- No respect – The first thing you need to learn is that writers don’t get the same respect as directors, producers and actors. I know it’s weird – without scriptwriting, all the others won’t have jobs, but still, this is the hard truth. Don’t get me wrong, Hollywood always paid well to writers, but eventually, it is an entertainment business built on stars, and the directors are much more visible than the writers.
- Not everyone is going to like what you write – Writing is subjective. You can put your heart and soul into it, but id the producers won’t get it, it won’t be filmed. Don’t be too overwhelmed by someone’s critic. If you are having problems with listening to criticism, you won’t make it in this business. The trick is to find the balance between listening to them but not to let it shut you down, and also, you need to remember that every criticism is subjective.
- You write the script, not the movie – The credit “A movie by” never goes to the screenwriter. This is an important fact you want to remember. Your script will be rewritten in the rehearsal room, in the production stage, in the editing room and in many other stages of making the film. It is not your film, and you don’t get the final word. Most screenwriters ate the development stage of production, but you need to remember that a movie is built from different opinions put together. Sometimes you will need to do the rewrite because the producer asked you to. You’ll need to learn how to deal with it and when to take it personally and when not to.
- You will probably need an agent – Everybody needs one, and show business is an artistic form of business, but it still a business, and if you want to keep your mind strictly to your art, you need someone else to do your negotiations, to sell your script, to build connections,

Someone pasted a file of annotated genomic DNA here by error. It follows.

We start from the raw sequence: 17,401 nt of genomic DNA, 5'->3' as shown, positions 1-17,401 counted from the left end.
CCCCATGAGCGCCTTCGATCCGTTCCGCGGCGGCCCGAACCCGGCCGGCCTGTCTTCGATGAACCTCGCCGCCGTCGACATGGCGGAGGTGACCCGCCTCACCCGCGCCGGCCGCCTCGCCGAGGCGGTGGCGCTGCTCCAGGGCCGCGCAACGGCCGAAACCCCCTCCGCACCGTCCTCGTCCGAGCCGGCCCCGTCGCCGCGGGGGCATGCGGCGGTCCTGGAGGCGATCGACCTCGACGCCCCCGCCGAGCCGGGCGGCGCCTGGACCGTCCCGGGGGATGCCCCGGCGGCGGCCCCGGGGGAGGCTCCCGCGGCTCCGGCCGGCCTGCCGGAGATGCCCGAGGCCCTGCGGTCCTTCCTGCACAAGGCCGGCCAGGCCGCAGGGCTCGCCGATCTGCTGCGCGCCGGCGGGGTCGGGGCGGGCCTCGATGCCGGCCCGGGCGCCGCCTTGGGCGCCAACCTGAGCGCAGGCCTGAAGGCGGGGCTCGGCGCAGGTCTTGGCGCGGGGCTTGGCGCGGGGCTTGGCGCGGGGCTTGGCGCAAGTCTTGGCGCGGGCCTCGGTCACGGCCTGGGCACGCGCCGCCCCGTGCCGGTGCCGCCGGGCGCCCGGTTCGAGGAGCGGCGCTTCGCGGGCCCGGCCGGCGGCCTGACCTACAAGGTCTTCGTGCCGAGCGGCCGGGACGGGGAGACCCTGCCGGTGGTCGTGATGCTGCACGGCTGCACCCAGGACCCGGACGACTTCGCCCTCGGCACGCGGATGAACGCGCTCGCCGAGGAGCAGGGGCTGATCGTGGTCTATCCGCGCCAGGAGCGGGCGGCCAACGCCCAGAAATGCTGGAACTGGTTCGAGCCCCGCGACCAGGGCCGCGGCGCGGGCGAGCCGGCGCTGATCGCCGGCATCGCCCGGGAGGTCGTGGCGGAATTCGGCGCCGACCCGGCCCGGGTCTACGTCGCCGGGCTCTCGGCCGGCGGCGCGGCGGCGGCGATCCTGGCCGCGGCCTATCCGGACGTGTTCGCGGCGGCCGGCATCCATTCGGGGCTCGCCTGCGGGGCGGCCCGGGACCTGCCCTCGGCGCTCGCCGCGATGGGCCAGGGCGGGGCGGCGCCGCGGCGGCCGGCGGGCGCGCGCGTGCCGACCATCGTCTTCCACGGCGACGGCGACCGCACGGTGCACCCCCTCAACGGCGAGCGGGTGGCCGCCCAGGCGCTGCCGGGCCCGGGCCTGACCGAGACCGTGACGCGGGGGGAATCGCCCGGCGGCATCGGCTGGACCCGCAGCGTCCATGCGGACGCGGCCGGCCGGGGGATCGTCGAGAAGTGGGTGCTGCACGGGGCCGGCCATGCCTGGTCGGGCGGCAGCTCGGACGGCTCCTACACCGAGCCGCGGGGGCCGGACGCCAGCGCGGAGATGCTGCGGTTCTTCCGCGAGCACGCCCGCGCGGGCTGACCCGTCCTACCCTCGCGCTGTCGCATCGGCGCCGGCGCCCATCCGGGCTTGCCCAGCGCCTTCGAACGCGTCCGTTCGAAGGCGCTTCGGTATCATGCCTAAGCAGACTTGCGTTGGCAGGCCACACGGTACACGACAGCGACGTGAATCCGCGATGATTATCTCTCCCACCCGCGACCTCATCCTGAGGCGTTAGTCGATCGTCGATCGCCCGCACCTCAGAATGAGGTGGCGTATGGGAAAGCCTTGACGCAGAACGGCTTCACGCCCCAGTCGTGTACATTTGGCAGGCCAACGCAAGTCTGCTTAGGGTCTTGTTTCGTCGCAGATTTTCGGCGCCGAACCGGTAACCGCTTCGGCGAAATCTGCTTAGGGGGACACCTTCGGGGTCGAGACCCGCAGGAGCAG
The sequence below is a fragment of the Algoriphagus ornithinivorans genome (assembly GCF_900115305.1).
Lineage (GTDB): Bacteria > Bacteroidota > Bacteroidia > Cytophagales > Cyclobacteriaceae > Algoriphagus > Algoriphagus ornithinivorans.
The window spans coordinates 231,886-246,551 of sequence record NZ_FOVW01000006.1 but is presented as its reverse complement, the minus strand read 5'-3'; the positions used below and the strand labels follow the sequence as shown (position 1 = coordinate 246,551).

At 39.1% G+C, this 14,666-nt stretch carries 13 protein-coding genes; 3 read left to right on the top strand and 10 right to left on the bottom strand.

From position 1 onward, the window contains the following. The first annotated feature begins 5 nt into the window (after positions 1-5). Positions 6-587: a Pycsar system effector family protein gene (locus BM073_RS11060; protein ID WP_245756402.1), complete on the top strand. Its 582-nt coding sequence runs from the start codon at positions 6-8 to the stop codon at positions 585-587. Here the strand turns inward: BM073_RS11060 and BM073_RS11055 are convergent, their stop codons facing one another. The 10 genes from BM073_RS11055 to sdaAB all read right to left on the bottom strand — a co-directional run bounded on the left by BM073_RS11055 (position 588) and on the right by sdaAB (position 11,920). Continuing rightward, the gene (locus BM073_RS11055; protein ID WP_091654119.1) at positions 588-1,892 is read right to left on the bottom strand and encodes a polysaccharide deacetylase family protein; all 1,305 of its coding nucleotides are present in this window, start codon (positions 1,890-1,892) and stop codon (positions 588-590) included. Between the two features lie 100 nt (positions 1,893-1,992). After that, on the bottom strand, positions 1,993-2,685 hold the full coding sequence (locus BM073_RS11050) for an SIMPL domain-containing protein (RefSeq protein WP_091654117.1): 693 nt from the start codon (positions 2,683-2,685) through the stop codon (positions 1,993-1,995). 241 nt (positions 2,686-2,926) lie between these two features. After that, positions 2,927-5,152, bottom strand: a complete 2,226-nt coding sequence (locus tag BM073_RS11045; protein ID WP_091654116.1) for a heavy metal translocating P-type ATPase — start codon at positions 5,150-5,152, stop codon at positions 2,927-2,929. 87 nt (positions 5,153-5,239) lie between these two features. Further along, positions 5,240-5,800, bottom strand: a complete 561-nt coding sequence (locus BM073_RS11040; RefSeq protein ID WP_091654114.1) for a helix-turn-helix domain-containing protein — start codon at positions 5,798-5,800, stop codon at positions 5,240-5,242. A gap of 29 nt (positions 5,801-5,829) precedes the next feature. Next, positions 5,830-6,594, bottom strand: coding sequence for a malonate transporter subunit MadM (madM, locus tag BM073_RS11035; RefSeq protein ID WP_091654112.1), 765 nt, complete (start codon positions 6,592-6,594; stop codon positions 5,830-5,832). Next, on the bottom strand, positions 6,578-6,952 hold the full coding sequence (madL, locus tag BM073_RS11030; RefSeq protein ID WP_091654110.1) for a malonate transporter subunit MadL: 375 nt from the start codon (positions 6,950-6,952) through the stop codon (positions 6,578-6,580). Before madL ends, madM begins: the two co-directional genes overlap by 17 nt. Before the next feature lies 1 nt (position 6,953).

- It’s a long ride until you start selling – Selling your first script can take a long time. Big production companies don’t buy scri[ts from unknown scriptwriters very often. Writing the best script ever is not enough. You need to get it to the right production companies, and that is not an easy step. There is also the part of being rejected. That’s not easy, and it can happen a lot. The rejection can often be for a random reason that got nothing to do with you or your script. You need to have thick skin here.
- The salary is not stable – If you went to film school in college, you’d probably need money to pay for it, and screenwriting is a horrible way to make a living. As higher education keeps getting more expensive every year, and the competition on the market keeps getting bigger, you’ll need to find ways to get the money until you start selling your first script (and even after). of course, you don’t have to go to college to learn scriptwriting. There are free online scriptwriting class, like this one or other online paid courses
The truth is that there are downsides to every path you’ll take, but I can assure you one thing-If you love scriptwriting and are passionate about it, there are no cons to become a scriptwriter – it will all be worth it. You need to make sure that you are not doing it for the wrong reasons. For example, making a lot of money is bad, but love writing is a lousy reason. If you love writing, you might be better at becoming a novelist or a poet. You also need to love filmmaking and to be happy to take part in that industry.